Here are Seven Reasons To Eat Cranberries This Season and All Year Long
1. Super Antioxidant Cell Protective Activity
Cranberry phytochemicals protect your genetic material, your DNA from damage by high oxidative stress and free radical damage. This is one mechanism by which plant antioxidants inhibit cancer development and progression. As we age, we have more oxidative stress and therefore benefit by adding deeply colored foods rich in antioxidants to our daily diet. The deep red color of cranberries alerts us to the presence of plant chemicals that protect and support repair of your DNA. Your food is talking to your genes. Choose wisely! (4), (11), (13)
PACs have a unique ability to cross link or attach to the lining of the bladder and urinary tract thus inhibiting the attachment and growth of bacteria, including E. Coli, a common cause of urinary tract infections. This explains why cranberry juice has been used for hundreds of years in traditional medicine to promote resolution of and even reduce the frequency of bladder infections. (8), (9). (10)
3. Stomach Health
Similarly some stomach ulcers are related to the overgrowth of the bacteria Heliobacter pylori. PACs act similarly in the stomach lining by preventing the attachment of this bacteria and thus lowering the chances for its growth which leads to symptoms such as burning and pain and ultimately ulceration of the stomach lining. (1), (5)
4. Cancer Fighting Activity
Cranberries, like many plant foods are multi-taskers and act by interacting with more than one aspect of cell physiology and cancer growth factors. Cranberries are also source of epicatechins, quercitin and ursolic acid, all of which are potent cancer fighting agents. The wide array of plant chemicals in cranberries regulate the activity of several enzymes crucial to cancer cell growth. These enzymes include matrix metalloproteinase, quinone reductase and ornithine decarboxylase. Cranberry phytochemicals also promote normal cell cycling and normal cell death (apoptosis) which is lost in cancer cells, allowing them to grow and multiply without limit. By supporting normal cell functioning, the factors contributing to the development and growth of cancer are decreased. Studies have demonstrated that plant chemicals present in cranberries are active in several cancer cell lines, including hormonal cancers such as breast cancer and prostate cancer as well as very common cancers including lung cancer and colon cancer. This may be due to the presence of small amounts of resveratrol and pterostilbene which protect DNA and thus prolong longevity of healthy cells. (4), (6), (7), (11)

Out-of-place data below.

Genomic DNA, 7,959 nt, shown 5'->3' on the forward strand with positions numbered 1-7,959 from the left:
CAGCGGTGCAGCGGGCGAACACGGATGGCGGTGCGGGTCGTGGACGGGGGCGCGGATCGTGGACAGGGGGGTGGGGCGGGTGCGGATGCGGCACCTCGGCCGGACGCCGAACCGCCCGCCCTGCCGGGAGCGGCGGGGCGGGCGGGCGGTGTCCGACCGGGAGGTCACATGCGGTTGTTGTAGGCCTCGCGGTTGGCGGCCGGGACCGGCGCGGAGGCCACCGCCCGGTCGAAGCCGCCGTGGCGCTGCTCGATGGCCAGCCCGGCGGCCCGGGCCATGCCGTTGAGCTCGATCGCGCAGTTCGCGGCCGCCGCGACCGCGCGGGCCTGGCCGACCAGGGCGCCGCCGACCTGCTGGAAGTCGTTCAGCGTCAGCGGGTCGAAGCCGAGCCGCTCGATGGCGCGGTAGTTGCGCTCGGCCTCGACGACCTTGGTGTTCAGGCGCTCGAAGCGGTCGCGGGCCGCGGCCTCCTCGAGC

5. Liver and Cellular Detoxification:
Plant chemicals in cranberries support the normal Phase One detoxification pathways in the liver. Cranberries effect enzymes which are responsible for both drug detoxification as well as detoxification of toxic environmental chemicals that may be linked to increased cancer risk. (13)
Fresh cranberries are rich in Vitamin C and also contain small amounts of fiber, manganese, Vitamin K and Vitamin E.
7. Promote Normal Anti-Inflammatory Function
The deep red color of cranberries signals to us the presence of the cancer fighting quercitin (also found in the skin of red apples and in red onions). Cranberry has been show to lower the production of several pro-inflammatory molecules including cyclooxygenases (COX 1 and COX 2) as well as Interleukin 6 (IL-6) which are all upregulated in cancer cells and the surrounding tissue. (14) (13) Altering the environment of cancer cells with food and diet is a potent strategy.
Adding Cranberries to Your Diett You will derive the most nutritional value from fresh, raw unprocessed berries. Many of the antioxidant and cell protective properties are preserved when cranberries are dried or cooked into delicious sauces. Consider keeping dried cranberries on hand to add to salads, grains, yoghurt, applesauce, hot tea, even chicken or meat dishes. They have a delicate and tart flavor that does not overpower. You can create a cancer fighting cell protective diet by getting in the habit of adding nutrient dense foods such as berries rich in phytochemicals on a daily basis.
Because the phytochemicals in cranberries address primary aspects of cancer development and progression including inflammation, oxidative stress and free radical damage, detoxification, cell cycling and cell death as well as gene expresson and DNA damage and repair they must be considered one of the great cancer fighting foods.
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These statements have not been evaluated by the Food and Drug Administration and are not intended to diagnose, treat, cure or prevent any disease. Always consult your professional health care provider for guidance with your health, medical and dietary decisions.